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GUIDELINES for . . .
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Wood chip prices

      The Ministry of Forests Revenue Branch collects data on private sector sales of residual wood chips from sawmills to pulp mills in the interior of British Columbia.9 The delivered chip prices in bone dry unit (BDU) are adjusted by the estimated freight haul cost to produce an estimate of the value of the material at the sawmill gate, for each appraisal point in the interior. These average market values are published quarterly and represent the average value over the preceding twelve-month period. Figure A1-5 shows the trend in whitewood chip average market values for the period January 1990 to June 1995.10 Chip prices were quite stable until the end of 1994 when price began to increase sharply. These price increases may be attributable to a robust pulp market and the rapidly increasing price of market pulp, coupled with an increasing shortage of chip supplies in the interior regions. However, these large price increases are likely unsustainable in the long-run as there will be an eventual down-turn in the price of market pulp, and the probability of a chip supply response to the current high chip prices.

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    Figure A1-5. Interior average market values for whitewood chips 1990-1995 (constant 1995 $/BDU).

        The graph in Figure A1-5 indicates that the rapid increase in the average market value of chips had peaked at the beginning of 1996. On the other hand, prices may not return to the range experienced prior to 1995. Some studies have concluded that the market for residual wood chips in the interior has not produced competitive prices due to the potential oligopolistic power of pulp mills relative to sawmills (for example, see Nelson et al. 1994).

        What means do we have then for estimating a long-run real wood chip price? Figure A1-6 illustrates the real price trends for North American wood chips over the period 1970-1995. The original data come from RISI (1994) and were expressed in nominal Canadian dollars per tonne for the Canadian markets, and in nominal U.S. dollars per short ton for the U.S. Pacific Northwest export market. Note the data for 1994 and 1995 are projections. These data were converted to dollars per BDU and then to constant 1995 Canadian dollars per BDU using the CPI and the Canada/U.S. exchange rate where appropriate.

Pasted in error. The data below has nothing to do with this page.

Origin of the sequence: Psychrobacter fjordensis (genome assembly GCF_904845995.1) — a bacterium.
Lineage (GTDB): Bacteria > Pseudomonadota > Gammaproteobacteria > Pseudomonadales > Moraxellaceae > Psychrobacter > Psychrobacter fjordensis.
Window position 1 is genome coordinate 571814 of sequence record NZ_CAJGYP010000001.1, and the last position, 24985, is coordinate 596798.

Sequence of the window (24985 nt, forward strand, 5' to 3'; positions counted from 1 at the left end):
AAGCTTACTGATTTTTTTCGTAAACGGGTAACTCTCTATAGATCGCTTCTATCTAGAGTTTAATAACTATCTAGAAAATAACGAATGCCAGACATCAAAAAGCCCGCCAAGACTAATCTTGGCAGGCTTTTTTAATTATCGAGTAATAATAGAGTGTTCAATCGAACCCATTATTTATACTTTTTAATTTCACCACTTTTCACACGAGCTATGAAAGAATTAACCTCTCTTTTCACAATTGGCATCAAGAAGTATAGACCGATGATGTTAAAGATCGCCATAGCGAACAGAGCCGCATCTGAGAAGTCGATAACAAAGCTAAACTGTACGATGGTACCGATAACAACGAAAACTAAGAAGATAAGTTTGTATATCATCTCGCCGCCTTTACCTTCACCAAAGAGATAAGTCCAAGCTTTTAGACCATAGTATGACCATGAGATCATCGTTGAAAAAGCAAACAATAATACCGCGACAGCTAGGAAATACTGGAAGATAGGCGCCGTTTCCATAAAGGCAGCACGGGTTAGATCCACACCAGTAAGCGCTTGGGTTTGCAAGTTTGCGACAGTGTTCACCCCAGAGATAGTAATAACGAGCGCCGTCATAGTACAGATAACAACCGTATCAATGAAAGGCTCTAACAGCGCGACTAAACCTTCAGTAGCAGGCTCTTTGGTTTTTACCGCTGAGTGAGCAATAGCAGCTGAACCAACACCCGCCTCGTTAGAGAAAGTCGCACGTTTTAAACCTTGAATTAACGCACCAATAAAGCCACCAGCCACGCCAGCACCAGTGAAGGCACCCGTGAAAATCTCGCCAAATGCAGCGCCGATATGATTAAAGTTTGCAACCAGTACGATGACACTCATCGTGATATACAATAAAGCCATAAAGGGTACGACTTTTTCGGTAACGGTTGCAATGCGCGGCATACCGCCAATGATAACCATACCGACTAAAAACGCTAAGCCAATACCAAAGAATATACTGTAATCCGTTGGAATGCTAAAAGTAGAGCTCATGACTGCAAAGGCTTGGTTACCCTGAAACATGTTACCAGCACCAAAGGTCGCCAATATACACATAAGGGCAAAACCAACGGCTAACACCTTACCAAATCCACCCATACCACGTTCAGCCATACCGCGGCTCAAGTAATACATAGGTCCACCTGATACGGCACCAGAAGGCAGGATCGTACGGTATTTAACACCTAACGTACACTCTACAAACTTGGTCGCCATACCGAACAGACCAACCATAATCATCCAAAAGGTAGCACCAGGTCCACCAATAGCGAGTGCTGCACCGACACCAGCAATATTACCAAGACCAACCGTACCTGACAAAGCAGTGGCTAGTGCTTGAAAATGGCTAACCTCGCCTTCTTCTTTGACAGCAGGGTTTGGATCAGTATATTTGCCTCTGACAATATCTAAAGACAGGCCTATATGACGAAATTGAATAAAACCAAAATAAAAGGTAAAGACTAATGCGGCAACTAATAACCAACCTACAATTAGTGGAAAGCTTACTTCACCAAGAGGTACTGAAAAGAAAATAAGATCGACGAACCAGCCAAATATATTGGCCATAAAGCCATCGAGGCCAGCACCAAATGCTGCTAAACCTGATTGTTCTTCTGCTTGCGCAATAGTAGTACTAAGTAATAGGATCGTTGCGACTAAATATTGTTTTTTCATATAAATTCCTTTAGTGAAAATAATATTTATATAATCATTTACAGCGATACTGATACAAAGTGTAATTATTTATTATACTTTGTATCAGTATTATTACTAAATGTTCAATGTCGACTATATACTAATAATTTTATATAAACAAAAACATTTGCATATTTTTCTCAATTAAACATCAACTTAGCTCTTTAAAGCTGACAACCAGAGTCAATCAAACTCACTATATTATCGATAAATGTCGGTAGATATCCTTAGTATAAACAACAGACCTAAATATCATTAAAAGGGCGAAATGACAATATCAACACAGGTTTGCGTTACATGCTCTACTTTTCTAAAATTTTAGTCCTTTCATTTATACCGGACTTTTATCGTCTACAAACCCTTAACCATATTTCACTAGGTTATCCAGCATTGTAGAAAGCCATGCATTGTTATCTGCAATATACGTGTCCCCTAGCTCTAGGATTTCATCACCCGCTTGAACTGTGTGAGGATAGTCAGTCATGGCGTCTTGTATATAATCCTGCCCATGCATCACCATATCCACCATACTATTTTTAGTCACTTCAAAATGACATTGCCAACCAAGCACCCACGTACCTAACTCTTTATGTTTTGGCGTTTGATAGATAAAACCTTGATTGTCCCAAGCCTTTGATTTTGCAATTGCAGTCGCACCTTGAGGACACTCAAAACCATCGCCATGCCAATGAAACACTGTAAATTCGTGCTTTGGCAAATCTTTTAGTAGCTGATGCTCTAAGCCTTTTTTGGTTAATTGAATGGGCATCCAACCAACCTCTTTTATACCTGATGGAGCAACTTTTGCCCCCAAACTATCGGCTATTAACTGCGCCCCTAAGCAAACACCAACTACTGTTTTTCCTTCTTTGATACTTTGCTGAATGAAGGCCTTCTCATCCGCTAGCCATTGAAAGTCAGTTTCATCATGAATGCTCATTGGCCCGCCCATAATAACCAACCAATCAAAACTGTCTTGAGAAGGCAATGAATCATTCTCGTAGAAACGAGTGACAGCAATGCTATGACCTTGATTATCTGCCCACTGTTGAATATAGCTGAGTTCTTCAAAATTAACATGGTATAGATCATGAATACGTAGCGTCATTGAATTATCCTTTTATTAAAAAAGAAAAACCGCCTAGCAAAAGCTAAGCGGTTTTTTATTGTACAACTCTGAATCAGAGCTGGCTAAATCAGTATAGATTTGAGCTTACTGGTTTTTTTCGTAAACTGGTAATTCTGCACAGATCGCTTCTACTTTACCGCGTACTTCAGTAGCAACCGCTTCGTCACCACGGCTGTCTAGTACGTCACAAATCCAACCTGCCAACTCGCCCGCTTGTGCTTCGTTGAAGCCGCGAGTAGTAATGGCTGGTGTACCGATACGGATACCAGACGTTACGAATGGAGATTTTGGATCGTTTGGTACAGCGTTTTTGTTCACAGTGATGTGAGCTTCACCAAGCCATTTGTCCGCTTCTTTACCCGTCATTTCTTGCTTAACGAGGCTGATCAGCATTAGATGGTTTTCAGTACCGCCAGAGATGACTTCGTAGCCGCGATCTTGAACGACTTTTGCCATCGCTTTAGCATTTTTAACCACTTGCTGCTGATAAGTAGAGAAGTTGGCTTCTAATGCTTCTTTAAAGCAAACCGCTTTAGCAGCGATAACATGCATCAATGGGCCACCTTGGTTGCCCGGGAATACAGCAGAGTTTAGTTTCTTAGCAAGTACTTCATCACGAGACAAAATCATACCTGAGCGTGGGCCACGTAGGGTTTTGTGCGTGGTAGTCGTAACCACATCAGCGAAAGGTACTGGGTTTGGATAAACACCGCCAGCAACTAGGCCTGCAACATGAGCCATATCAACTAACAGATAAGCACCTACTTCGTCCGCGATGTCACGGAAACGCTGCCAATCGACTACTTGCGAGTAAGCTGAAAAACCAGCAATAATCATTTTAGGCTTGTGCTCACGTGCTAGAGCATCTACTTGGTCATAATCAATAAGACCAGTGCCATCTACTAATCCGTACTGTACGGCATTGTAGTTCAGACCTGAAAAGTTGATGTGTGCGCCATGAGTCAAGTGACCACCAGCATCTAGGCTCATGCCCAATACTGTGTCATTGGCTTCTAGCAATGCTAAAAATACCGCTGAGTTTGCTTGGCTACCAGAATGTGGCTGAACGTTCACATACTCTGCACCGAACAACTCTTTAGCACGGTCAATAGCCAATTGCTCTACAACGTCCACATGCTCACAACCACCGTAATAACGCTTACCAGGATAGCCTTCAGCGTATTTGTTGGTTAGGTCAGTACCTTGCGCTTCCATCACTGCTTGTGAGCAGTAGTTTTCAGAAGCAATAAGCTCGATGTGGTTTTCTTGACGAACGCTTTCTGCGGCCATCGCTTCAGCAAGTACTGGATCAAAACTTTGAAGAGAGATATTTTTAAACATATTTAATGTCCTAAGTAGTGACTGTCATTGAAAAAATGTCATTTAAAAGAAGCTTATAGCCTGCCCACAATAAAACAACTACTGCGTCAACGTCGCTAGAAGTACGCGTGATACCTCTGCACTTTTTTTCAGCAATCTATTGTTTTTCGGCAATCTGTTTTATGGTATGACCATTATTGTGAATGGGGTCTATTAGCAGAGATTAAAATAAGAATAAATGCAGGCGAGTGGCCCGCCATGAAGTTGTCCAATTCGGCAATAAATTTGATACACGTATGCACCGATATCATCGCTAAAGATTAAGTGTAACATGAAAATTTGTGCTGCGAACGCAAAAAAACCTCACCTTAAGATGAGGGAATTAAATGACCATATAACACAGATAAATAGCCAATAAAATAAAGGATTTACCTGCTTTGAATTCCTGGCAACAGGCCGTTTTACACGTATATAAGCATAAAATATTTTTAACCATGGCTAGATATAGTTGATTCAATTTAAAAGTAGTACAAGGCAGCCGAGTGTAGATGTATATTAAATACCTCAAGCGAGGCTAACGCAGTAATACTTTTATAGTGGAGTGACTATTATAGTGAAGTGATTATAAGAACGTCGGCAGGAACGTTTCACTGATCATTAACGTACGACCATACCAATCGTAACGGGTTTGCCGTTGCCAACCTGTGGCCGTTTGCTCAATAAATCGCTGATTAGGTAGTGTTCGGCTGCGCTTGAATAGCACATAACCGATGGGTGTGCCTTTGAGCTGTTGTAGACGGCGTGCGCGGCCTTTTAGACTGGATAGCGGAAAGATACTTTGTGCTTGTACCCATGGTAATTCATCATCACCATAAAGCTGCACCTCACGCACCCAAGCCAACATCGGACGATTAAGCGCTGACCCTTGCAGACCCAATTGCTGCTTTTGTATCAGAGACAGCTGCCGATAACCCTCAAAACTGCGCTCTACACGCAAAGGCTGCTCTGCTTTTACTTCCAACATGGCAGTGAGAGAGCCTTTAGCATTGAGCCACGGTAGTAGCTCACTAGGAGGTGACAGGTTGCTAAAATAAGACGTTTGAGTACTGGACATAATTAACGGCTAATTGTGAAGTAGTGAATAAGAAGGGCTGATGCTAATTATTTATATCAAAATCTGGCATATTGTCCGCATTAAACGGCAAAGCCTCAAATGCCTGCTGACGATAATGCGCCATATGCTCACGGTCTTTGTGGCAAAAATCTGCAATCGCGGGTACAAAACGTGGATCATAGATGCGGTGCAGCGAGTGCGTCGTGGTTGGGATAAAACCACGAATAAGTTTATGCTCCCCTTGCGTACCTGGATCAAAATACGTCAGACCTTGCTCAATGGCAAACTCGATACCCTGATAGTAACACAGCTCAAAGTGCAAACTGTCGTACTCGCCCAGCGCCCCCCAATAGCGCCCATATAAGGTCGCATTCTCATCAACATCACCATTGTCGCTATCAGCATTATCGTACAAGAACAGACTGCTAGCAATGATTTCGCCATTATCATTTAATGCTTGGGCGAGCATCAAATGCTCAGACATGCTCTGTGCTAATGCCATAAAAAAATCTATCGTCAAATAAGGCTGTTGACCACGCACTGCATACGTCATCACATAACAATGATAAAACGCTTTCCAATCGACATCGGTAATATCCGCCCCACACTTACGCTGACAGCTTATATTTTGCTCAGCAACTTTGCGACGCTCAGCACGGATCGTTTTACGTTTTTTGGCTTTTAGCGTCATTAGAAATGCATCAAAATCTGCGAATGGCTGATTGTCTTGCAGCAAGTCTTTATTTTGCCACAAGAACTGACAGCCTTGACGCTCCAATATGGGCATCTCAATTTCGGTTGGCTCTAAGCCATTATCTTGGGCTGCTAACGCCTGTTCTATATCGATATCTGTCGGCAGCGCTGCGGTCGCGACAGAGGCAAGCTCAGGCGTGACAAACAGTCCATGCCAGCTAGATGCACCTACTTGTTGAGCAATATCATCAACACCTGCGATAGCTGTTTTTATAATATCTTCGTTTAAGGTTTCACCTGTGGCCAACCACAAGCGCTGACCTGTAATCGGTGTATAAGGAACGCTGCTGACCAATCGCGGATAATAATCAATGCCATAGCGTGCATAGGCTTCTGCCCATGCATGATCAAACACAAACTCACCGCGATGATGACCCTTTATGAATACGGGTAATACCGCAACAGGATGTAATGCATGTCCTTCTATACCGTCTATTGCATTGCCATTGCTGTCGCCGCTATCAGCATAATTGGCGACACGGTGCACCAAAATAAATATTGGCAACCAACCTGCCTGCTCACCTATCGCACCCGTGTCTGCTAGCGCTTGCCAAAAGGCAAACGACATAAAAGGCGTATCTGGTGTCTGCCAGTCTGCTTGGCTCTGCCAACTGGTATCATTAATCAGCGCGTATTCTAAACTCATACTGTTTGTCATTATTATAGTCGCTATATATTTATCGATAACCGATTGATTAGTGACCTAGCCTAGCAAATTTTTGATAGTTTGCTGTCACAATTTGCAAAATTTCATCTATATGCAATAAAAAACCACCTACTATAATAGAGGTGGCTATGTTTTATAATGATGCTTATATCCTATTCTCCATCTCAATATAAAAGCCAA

Graphic

      Figure A1-6. Trends in wood chip prices in North America (constant Canadian 1995 $/BDU).

        The average price/BDU for wood chips over the period 1970 to 1995 was $104.76 for the BC coast, $73.21 for the BC interior, $122.02 for Ontario, $122.25, for Quebec, and $143.58 for the U.S. Pacific Northwest export market.11 The price trends and averages for Ontario, Quebec and the U.S. Pacific Northwest are similar and could indicate that the world wood chip price level is currently between $110 and $130 per BDU (f.o.b. mill). Thus, the assumption of a long-run average price for whitewood pulp chips in BC of $110/BDU does not appear unreasonable.

        The BC interior average market values of western redcedar wood chips has ranged from $10 to $19 per BDU and has not been affected by the upturn in pulp market prices. Cedar chips are viewed as an inferior product by pulp mills, so it is unlikely they will increase in real value in the foreseeable future. Thus, the assumed long-run price for cedar chips is $15/BDU.

        9 Thus they exclude intra-firm transfers of wood chips within vertically integrated firms.
        10 Prices graphed are the arithmetic average of all appraisal point average market values as published by the Revenue Branch after conversion to constant 1995 dollars. Whitewood refers to all conifer species except western redcedar.
        11 Prices were f.o.b. mill for all regions except the U.S. PNW, which was f.a.s.


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Copyright 1999 Province of British Columbia
Forest Practices Branch
BC Ministry of Forests
This page was last updated January 1999

Comments to: Tim Ebata <Tim.Ebata@gems8.gov.bc.ca>